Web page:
Carolyn Vines, The Netherlands – Inspiration from the Land of Tulips, Windmills and Wooden Shoes
Carolyn Vines is an all American living in a place she could never have fathomed growing up in her native Indianapolis. Her opportunities pursuing her education led her around the country, world and back again. Somewhere in her sojourn, Carolyn met the love of her life and found herself in the Netherlands living, studying, working, and having a family. In her book, black and (A)broad: traveling beyond the limitations of identity (released August 2010) Carolyn Vines details her life as an American expatriate living in the Netherlands. She shares her inspirations, multicultural family and life. Passionate about language, Carolyn speaks Spanish and Dutch fluently. The book, Carolyn’s memoir, covers her twenty years’ living and traveling abroad and shares how she was inspired to transcend the limitations of her identity as a black woman.
In addition to being an author, Carolyn Vines is also an editor, and award-winning blogger and radio talk show host. We can see her work published in local Dutch newspapers and in The Telegraph. She also has the distinct credit for having translated a novel by a critically acclaimed Curaçaoan author that delves into the question of post-colonial identity. Carolyn earned an MA in Latin American literature from the University of Maryland, College Park, where she was later admitted into doctoral candidacy. She has taught Spanish, English and literature in universities in the US and in the Netherlands. Enjoy Carolyn’s story and be inspired! Carolyn’s blog is black and (A)broad.
Indianapolis, Indiana, USA
What is your husband’s ethnicity?
He is Dutch
How did you meet?
At the Jefferson Hotel in Washington, DC. He had just finished the hotel school in The Hague and had taken on a position as manager of food and beverage. I was a graduate student at the University of Maryland. Some friends and I used to go to the bar at the Jefferson because one of our colleagues tended bar and would give us free drinks. That’s how I met Vinz.
And how long had you known him when you got married?
About 7 years.
When were you married?
May 2, 2003
Was this your first interracial relationship?
How did you feel about interracial marriage and relationships before you were in one?
Do you feel any different about interracial marriage and relationships now?
Did you face skeptics and criticism from friends or family about your interracial marriage?
Do you recall how you first informed your friends and family of your interracial relationship and subsequent marriage?
I don’t, really. I probably just told them I was dating a man from The Netherlands. “Where?” they probably asked. I don’t think any of them were surprised when I told them I was moving with him to Holland.
What about your husband’s family —- did you or he face any criticism from them?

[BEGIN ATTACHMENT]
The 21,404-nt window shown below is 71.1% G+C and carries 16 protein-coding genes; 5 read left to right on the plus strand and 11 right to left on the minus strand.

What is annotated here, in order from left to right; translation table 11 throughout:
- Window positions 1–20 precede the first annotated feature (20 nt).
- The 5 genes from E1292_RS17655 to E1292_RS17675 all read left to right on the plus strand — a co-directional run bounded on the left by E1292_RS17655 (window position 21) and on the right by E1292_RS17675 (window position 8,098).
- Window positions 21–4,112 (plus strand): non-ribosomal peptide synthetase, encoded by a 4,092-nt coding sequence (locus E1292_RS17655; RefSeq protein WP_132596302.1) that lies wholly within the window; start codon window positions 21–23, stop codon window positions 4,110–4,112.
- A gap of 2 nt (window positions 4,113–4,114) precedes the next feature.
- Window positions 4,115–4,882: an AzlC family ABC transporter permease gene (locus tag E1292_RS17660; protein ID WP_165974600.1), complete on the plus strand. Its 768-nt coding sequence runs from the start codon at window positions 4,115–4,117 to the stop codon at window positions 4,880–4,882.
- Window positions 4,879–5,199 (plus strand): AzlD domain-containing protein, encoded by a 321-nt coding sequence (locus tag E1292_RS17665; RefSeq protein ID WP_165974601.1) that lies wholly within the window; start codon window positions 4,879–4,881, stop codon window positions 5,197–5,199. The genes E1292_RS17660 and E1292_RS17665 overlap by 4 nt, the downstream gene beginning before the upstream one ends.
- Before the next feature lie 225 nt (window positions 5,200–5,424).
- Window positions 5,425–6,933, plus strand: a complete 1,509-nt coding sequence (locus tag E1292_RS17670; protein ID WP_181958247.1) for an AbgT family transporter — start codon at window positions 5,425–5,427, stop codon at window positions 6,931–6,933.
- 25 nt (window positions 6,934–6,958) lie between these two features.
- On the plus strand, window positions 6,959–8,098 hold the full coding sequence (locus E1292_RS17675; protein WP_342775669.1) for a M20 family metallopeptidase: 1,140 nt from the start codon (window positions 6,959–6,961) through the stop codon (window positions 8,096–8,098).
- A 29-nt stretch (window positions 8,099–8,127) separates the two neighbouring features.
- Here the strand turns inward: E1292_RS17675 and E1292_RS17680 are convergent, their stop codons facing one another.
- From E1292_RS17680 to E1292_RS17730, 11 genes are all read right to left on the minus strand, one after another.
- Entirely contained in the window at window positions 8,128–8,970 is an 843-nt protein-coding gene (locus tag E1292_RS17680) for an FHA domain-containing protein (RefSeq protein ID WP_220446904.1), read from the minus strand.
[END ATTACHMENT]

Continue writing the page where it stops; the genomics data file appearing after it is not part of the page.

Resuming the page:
The only criticism we faced was that Americans re-elected Bush!
How was it handled?
Other than politics (I was adamantly anti-Bush, as was Vinz) there was no criticism.
Have you ever felt pressure or experienced a significant difference between your non-interracial and interracial relationships?
No, but I’ve always found white men more interesting and sexy. Then again, maybe I never met the right black man!
Do you feel that there are societal criticisms and pressures concerning interracial relationships in the US and or Holland or (Netherlands)?
The only time I feel self-conscious or on edge with my husband and our mixed kids is when we’re traveling in the States. I don’t think I need to mention the criticisms…we all know those. They don’t exist in Holland (at least not to my knowledge).
Do you attribute or connect it to negative images of blacks from slavery or something else?
Yes, it started then but it’s become institutionalized in America. I don’t think that negative image of blacks will ever change.
Do you have children?
Yes, two little girls.
Does race figure into child rearing for you?
Sure it does. I’m trying to show my girls the most positive aspects of their mother’s culture. I’m teaching them to accept their mixed bodies as well as their two cultures equally. As they get older I plan to teach them black history – my way and engage them in discussions about why blacks are viewed so negatively and why we allow ourselves to live up to that negativity.
When your children first experience racism, what will be your advice will be to them?
I don’t know, to be honest. I hope I’ll remind them of all the beautiful things about themselves and explain that racism exists, why I think it exists and that they have to let it go. Don’t let other people define you.
Where do you live?
Do you think in general is a good place for interracial couples and families?
I can’t think of a better place for interracial couples and/or families.
What made you decide to live abroad and do you have any regrets?
I wanted to pursue my relationship with my then-boyfriend. He wanted to move back home and asked me to go with him. I had nothing to lose, so I went with him. I have absolutely no regrets.
Do you work outside the home?
Yes and no. I work from home as a freelance writer, editor and translator.
What do you do for fun?
Go on dates with my husband; attend monthly gatherings with my black social networking group SisterSistah; Zumba;
Do you have any suggestions for black women just entering interracial relationships?
It would be the same as for any other relationship: communication is key. If you can’t or don’t talk about even the small things, you’re doomed to be divorced quicker than you’d like.
Originally posted on the Black Women Deserve Better Blog
Windmill De Kameel in Schiedam, Netherlands